H19 Knockdown Ameliorated Kidney Fibrosis Was Associated With the Suppression of EndMT

Our previous study showed that EndMT plays an important role in kidney fibrosis (Kanasaki et al., 2014). The inhibition of the EndMT associated gene FSP-1 ameliorated kidney fibrosis in vivo and in vitro. To confirm the connection between H19 and EndMT, we analyzed EndMT in the kidney of H19 shRNA treated DM mice. Western blot analysis showed the expression of the endothelial marker CD31 was suppressed and the mesothelial cell marker FSP-1 was induced in DM compared with control mice, suggesting the induction of EndMT in the DM kidney; however, when the DM were treated with H19 shRNA, EndMT was repressed (Figure 2A). Immunofluorescence results for FSP-1 (green) and CD31 (red) were in agreement with the western blot data (Figure 2B). Furthermore, we found that TGF- β2 induced EndMT was suppressed by H19 knockdown in HMVECs (Figure 2C). These data revealed that H19 knockdown ameliorated kidney fibrosis is associated with the suppression of EndMT in vivo and in vitro.

FIGURE 2
www.frontiersin.org

FIGURE 2. H19 knockdown significantly attenuates fibrosis in the diabetic kidney. (A) qPCR analysis of H19 expression in diabetic mice treated with shRNA; (B) Representative images of hematoxylin and eosin, and Masson’s trichrome staining used to evaluate fibrosis in the kidney. Scale bar: 100 µm. (C)(E) Morphometric analysis of kidney histology. (F) Albumin Creatinine ratio, (G) Glomerular Filtration rate (ml/min.g.Kw), (H) Serum Creatinine ratio. The data are presented as mean ± SE in each group (n = 5) of three independent experiments.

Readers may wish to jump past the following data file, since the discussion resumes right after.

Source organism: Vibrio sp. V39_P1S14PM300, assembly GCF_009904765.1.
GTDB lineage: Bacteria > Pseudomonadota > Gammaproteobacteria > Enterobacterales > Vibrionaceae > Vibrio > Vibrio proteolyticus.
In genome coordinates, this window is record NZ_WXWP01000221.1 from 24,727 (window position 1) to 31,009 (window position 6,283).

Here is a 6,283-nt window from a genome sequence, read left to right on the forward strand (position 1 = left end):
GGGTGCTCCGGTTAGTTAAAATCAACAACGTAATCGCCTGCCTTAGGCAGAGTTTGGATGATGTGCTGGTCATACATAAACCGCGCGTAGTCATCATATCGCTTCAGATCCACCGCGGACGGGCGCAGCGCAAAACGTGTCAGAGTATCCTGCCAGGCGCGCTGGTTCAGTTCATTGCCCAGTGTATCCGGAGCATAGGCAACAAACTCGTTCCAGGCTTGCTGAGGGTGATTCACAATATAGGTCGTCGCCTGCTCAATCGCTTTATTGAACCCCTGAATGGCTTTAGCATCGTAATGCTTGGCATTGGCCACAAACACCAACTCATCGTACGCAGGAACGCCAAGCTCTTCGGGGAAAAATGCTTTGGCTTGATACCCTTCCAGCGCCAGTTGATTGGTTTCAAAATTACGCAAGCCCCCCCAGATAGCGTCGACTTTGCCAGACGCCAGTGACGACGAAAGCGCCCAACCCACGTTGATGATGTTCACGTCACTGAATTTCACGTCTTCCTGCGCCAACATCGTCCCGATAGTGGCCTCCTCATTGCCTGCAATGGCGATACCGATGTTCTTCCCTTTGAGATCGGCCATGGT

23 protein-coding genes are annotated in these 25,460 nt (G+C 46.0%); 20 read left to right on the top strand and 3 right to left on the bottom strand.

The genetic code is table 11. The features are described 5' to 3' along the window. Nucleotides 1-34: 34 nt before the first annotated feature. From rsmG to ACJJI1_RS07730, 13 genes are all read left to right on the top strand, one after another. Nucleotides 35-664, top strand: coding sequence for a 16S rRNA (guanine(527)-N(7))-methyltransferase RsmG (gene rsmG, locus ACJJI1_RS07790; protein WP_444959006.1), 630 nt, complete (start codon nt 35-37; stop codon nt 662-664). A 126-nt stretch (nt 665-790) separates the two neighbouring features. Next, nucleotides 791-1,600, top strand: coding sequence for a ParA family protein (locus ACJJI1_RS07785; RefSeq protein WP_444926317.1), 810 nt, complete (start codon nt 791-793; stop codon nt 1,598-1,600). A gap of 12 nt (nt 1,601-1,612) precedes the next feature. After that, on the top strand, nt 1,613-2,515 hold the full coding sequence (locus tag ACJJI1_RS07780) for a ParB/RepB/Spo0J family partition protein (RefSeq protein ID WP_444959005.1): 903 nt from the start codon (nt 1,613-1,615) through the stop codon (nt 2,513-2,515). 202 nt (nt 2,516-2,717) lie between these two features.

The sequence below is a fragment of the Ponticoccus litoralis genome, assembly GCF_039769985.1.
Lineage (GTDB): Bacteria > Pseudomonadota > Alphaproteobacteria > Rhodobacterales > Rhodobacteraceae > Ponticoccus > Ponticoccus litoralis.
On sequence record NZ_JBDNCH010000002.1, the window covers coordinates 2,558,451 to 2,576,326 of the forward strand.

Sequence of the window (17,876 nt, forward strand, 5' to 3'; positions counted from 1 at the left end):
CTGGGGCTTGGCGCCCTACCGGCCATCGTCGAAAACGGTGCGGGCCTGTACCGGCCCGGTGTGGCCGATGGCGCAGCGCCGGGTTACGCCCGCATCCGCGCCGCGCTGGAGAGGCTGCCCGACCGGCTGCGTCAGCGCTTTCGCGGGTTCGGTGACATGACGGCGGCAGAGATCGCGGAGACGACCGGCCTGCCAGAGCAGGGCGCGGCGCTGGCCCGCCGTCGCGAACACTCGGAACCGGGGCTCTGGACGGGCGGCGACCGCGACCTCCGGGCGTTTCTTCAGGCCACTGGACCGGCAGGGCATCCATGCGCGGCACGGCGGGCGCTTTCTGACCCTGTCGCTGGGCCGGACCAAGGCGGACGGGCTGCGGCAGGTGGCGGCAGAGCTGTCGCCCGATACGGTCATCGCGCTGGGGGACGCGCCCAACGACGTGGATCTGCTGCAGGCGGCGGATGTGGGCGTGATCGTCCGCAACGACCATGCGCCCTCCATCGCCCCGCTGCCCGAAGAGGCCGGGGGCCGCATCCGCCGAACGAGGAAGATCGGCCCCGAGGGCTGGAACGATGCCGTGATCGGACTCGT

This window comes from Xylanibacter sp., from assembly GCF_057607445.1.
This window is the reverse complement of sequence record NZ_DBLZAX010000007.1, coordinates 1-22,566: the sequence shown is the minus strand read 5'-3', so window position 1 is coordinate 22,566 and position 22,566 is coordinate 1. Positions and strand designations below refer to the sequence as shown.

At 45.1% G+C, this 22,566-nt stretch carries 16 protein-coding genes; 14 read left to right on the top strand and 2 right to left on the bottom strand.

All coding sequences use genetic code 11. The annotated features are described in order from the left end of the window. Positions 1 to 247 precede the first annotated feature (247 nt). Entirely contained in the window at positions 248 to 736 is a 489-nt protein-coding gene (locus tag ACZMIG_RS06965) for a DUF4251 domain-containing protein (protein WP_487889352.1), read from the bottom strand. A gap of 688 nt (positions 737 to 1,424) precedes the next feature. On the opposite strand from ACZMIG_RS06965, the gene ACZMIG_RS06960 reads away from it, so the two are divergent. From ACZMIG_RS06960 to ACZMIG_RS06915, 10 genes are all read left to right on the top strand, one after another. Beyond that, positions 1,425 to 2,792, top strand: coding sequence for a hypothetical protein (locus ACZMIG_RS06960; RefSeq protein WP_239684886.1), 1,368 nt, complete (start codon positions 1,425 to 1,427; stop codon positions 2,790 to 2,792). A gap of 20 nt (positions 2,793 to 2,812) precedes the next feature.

We previously showed that EndMT in kidney fibrosis in mediated by miRNA-29 family members (Kanasaki et al., 2014). Whether the protective role of H19 knockdown in kidney fibrosis is related to miRNA-29 family member regulation remains unknown. We therefore confirmed the expression of the miRNA-29 family members in vivo and in vitro and found that their expression was suppressed in the diabetic kidney, in agreement with our previous research. However, only the expression of miR-29a was restored with H19 shRNA. There was no significant difference in miR-29b and miR-29c expression with or without H19 knockdown (Figures 3A–C). In vitro, we also found that TGF-β2 suppressed miRNA-29a could be restored by H19 shRNA in HMVECs, while miR-29b and miR-29c could not (Figures 3D–F). Furthermore, we confirmed the levels of H19 with individual miRNA-29 family member knockdowns; we found that TGF-β2 induced higher H19 expression could only be suppressed with knockdown of miR-29a in HMVECs but not with miR-29b and miR-29c knockdown (Figures 3G–M). These results confirmed that the H19 knockdown mediated kidney fibrosis was associated with miR-29a-mediated EndMT.

FIGURE 3
www.frontiersin.org

FIGURE 3. Ameliorated kidney fibrosis by H19 knockdown is associated with the suppression of the EndMT associated gene FSP-1. (A) Western blot analysis of CD31, FSP-1, α-SMA, and GAPDH in vivo; (B) Immunofluorescence analysis of CD31 and FSP-1. The original magnification was ×400. Scale bar: 100 μm in each panel. (C) Western blot analysis of CD31, FSP-1, α-SMA and GAPDH in vitro. The data are presented as meanent in each group (n = 5) of three independent experiments.